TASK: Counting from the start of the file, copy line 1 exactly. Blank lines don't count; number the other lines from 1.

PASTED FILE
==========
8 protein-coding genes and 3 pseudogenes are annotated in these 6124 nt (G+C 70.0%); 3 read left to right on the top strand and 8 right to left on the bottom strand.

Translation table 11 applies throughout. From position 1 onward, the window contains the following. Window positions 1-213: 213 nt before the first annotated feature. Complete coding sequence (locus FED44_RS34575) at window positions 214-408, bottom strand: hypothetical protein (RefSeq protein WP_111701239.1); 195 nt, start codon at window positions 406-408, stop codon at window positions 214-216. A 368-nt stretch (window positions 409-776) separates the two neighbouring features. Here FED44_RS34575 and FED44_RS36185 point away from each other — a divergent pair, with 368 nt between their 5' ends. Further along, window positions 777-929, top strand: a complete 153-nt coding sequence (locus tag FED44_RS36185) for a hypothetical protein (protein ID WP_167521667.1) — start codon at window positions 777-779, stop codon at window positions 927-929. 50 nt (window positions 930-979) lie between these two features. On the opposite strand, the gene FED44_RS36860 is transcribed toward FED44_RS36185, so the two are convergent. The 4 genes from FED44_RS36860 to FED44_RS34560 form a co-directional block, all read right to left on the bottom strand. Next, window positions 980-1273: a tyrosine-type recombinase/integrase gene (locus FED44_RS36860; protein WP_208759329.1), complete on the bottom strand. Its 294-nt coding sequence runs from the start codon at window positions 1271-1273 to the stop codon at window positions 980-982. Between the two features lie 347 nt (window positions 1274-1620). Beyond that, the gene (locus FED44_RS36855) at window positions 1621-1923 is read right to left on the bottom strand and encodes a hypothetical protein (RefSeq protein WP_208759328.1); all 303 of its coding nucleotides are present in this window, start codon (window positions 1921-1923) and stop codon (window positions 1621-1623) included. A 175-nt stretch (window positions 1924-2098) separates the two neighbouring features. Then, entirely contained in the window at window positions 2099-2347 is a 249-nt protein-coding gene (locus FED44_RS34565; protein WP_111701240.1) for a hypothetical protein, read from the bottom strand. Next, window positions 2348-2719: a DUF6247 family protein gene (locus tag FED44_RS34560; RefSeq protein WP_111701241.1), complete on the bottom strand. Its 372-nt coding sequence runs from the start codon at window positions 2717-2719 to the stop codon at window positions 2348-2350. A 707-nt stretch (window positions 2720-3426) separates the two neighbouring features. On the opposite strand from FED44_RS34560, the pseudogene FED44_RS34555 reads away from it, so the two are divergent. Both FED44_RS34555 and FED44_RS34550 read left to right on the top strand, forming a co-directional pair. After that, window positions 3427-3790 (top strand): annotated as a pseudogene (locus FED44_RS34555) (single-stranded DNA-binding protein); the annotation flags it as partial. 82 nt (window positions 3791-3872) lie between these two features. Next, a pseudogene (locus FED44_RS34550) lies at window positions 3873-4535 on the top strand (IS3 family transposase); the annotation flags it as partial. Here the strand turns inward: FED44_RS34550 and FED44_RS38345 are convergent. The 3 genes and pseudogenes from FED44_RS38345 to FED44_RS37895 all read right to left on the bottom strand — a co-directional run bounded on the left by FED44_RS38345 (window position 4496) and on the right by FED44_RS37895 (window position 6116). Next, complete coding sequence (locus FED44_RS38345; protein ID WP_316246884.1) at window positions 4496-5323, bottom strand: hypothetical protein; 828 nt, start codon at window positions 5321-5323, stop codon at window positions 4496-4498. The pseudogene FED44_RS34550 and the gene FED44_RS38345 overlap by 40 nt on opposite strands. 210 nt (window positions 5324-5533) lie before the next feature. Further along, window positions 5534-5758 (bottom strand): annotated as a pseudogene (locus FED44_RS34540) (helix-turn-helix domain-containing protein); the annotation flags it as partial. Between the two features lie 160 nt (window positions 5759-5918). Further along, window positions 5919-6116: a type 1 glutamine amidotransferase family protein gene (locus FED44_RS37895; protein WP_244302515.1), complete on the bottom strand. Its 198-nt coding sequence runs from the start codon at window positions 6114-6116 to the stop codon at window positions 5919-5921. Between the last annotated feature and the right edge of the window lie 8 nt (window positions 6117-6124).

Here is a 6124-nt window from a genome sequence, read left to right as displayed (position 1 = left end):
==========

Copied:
8 protein-coding genes and 3 pseudogenes are annotated in these 6124 nt (G+C 70.0%); 3 read left to right on the top strand and 8 right to left on the bottom strand.